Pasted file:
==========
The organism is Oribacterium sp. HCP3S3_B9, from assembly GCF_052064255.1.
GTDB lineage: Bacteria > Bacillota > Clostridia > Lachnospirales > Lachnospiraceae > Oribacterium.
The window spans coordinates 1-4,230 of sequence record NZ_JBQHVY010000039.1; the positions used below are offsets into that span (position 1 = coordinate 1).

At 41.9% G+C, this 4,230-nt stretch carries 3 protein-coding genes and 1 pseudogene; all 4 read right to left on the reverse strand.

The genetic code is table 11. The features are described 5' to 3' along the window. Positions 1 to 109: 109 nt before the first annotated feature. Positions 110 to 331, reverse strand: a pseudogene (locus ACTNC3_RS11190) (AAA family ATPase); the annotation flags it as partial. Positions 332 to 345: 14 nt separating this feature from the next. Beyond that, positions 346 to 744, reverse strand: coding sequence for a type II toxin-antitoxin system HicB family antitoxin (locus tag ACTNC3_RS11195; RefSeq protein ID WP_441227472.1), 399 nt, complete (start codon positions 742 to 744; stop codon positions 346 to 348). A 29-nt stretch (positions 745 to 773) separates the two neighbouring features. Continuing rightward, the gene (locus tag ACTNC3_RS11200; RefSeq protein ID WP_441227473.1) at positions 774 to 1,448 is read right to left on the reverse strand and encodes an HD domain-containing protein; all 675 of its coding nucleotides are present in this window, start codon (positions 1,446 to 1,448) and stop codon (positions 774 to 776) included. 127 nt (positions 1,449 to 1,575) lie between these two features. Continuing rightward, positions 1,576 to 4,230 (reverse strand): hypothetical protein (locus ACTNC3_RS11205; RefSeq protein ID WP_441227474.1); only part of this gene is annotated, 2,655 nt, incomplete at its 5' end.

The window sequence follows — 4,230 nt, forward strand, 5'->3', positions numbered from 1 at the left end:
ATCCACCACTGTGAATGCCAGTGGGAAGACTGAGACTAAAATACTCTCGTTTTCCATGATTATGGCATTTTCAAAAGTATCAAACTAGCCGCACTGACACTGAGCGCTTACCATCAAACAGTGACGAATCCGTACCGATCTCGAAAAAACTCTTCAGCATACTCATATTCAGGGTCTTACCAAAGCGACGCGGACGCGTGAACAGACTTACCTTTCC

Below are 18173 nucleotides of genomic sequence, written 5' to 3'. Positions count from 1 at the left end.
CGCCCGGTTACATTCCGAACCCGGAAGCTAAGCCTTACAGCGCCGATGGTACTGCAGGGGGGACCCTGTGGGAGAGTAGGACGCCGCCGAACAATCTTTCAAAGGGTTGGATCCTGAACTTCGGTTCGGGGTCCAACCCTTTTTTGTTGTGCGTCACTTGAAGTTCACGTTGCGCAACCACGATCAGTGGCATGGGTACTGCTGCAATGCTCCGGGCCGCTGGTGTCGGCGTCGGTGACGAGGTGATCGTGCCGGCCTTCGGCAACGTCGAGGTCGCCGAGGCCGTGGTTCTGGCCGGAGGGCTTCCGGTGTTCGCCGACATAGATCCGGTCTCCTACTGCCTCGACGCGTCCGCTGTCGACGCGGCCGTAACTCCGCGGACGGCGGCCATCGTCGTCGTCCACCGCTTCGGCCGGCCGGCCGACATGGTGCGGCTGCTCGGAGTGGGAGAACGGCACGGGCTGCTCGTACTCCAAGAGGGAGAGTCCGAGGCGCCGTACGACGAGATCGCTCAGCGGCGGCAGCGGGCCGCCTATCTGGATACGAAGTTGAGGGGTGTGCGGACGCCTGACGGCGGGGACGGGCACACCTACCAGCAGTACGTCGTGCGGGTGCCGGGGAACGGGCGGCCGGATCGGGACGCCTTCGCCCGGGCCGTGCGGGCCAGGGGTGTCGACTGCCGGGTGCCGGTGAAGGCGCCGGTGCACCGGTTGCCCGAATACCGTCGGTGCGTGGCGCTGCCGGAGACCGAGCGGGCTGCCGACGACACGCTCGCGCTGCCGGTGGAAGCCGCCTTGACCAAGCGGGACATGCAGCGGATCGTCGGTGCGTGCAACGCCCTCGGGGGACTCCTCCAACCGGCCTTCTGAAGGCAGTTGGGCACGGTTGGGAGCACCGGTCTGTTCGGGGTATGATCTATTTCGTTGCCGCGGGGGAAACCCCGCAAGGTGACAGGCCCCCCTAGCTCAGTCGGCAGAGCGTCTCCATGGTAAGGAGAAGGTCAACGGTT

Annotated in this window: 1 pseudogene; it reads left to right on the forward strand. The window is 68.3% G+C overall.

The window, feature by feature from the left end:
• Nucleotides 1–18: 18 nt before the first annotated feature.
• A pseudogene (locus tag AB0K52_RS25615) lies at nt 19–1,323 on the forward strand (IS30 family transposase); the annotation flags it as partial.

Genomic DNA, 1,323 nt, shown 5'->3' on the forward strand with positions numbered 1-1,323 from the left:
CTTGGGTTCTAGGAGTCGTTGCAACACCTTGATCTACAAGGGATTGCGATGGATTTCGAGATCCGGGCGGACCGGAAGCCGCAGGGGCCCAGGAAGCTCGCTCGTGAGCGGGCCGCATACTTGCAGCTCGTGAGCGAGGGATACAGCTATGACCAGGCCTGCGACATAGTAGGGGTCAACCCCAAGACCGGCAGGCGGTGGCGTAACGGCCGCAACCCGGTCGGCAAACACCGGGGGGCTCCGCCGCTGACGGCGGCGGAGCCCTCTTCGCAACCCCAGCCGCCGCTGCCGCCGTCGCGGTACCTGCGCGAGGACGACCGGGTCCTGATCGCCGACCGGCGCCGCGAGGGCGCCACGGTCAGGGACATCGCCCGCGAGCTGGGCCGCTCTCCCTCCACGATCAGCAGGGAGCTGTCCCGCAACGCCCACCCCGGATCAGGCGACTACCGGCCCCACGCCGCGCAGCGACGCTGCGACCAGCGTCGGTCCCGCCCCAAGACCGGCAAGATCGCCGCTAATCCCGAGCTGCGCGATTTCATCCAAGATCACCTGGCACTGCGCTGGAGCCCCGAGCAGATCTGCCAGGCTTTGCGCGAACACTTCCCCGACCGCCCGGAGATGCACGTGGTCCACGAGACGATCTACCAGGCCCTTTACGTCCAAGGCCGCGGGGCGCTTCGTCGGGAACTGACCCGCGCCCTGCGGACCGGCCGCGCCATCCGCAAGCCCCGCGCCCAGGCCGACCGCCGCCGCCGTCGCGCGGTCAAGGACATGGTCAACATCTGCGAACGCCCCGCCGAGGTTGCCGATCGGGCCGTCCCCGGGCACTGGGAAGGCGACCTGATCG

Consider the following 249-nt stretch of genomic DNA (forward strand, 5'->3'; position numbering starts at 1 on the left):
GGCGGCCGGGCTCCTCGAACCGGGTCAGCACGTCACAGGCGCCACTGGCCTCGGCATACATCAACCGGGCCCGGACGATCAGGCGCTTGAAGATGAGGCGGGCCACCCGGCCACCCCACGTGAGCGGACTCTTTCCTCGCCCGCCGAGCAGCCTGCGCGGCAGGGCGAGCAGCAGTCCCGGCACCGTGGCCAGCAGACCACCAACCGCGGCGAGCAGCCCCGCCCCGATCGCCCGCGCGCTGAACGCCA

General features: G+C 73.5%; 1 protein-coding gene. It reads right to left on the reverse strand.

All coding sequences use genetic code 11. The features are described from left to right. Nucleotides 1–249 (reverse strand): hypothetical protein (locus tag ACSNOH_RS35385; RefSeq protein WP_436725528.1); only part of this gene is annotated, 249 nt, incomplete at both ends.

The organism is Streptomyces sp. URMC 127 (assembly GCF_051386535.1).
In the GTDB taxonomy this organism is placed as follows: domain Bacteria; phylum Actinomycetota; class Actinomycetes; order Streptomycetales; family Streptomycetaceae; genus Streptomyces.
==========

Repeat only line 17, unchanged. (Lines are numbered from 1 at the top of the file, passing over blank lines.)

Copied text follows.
GGCGGCCGGGCTCCTCGAACCGGGTCAGCACGTCACAGGCGCCACTGGCCTCGGCATACATCAACCGGGCCCGGACGATCAGGCGCTTGAAGATGAGGCGGGCCACCCGGCCACCCCACGTGAGCGGACTCTTTCCTCGCCCGCCGAGCAGCCTGCGCGGCAGGGCGAGCAGCAGTCCCGGCACCGTGGCCAGCAGACCACCAACCGCGGCGAGCAGCCCCGCCCCGATCGCCCGCGCGCTGAACGCCA